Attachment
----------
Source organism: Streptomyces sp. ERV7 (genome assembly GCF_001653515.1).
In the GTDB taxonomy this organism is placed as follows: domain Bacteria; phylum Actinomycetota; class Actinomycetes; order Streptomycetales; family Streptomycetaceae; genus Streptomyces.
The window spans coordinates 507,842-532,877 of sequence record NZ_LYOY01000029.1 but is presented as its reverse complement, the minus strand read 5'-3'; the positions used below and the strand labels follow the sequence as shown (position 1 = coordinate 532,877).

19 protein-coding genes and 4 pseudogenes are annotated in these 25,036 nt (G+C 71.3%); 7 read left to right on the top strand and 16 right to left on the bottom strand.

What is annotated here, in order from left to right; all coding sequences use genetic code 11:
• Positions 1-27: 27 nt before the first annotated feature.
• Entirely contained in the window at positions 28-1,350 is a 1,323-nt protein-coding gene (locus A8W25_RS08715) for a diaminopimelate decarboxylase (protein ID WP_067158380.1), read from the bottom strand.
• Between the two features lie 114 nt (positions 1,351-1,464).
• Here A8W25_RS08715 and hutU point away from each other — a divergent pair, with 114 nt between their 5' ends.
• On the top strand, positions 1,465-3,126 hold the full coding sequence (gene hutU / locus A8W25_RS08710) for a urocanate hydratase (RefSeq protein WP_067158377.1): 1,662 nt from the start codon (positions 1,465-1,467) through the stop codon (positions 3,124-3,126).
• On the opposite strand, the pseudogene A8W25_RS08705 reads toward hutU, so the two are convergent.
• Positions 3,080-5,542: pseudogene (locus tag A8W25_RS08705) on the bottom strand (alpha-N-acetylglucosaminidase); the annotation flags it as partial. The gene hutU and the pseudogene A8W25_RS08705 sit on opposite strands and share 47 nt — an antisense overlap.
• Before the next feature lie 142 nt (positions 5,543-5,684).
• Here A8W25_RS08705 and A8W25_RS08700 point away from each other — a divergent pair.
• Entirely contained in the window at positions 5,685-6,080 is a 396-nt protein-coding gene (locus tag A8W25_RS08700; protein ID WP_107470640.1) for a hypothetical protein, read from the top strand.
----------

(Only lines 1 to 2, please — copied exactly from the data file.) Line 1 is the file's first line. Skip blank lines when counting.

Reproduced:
Source organism: Streptomyces sp. ERV7 (genome assembly GCF_001653515.1).
In the GTDB taxonomy this organism is placed as follows: domain Bacteria; phylum Actinomycetota; class Actinomycetes; order Streptomycetales; family Streptomycetaceae; genus Streptomyces.